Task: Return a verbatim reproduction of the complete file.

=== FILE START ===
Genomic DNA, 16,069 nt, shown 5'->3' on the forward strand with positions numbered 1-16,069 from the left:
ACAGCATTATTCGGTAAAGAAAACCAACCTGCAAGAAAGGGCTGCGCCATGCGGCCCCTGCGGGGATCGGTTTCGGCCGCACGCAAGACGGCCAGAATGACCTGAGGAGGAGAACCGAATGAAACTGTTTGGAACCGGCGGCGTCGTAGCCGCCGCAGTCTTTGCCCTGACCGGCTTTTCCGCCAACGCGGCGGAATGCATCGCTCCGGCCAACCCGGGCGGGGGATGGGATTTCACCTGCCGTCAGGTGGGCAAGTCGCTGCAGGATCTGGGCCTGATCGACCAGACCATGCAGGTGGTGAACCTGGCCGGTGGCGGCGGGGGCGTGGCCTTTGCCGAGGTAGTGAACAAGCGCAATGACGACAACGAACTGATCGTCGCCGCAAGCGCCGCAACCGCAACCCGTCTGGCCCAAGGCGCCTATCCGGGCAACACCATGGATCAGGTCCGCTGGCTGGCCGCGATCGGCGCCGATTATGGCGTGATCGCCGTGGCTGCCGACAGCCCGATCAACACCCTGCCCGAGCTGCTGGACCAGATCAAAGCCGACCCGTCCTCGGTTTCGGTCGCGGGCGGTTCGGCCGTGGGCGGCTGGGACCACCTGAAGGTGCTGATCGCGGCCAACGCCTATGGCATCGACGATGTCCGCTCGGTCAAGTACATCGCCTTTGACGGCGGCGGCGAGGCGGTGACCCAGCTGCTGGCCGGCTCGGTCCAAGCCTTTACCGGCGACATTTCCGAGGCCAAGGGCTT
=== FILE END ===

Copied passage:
Genomic DNA, 16,069 nt, shown 5'->3' on the forward strand with positions numbered 1-16,069 from the left:
ACAGCATTATTCGGTAAAGAAAACCAACCTGCAAGAAAGGGCTGCGCCATGCGGCCCCTGCGGGGATCGGTTTCGGCCGCACGCAAGACGGCCAGAATGACCTGAGGAGGAGAACCGAATGAAACTGTTTGGAACCGGCGGCGTCGTAGCCGCCGCAGTCTTTGCCCTGACCGGCTTTTCCGCCAACGCGGCGGAATGCATCGCTCCGGCCAACCCGGGCGGGGGATGGGATTTCACCTGCCGTCAGGTGGGCAAGTCGCTGCAGGATCTGGGCCTGATCGACCAGACCATGCAGGTGGTGAACCTGGCCGGTGGCGGCGGGGGCGTGGCCTTTGCCGAGGTAGTGAACAAGCGCAATGACGACAACGAACTGATCGTCGCCGCAAGCGCCGCAACCGCAACCCGTCTGGCCCAAGGCGCCTATCCGGGCAACACCATGGATCAGGTCCGCTGGCTGGCCGCGATCGGCGCCGATTATGGCGTGATCGCCGTGGCTGCCGACAGCCCGATCAACACCCTGCCCGAGCTGCTGGACCAGATCAAAGCCGACCCGTCCTCGGTTTCGGTCGCGGGCGGTTCGGCCGTGGGCGGCTGGGACCACCTGAAGGTGCTGATCGCGGCCAACGCCTATGGCATCGACGATGTCCGCTCGGTCAAGTACATCGCCTTTGACGGCGGCGGCGAGGCGGTGACCCAGCTGCTGGCCGGCTCGGTCCAAGCCTTTACCGGCGACATTTCCGAGGCCAAGGGCTT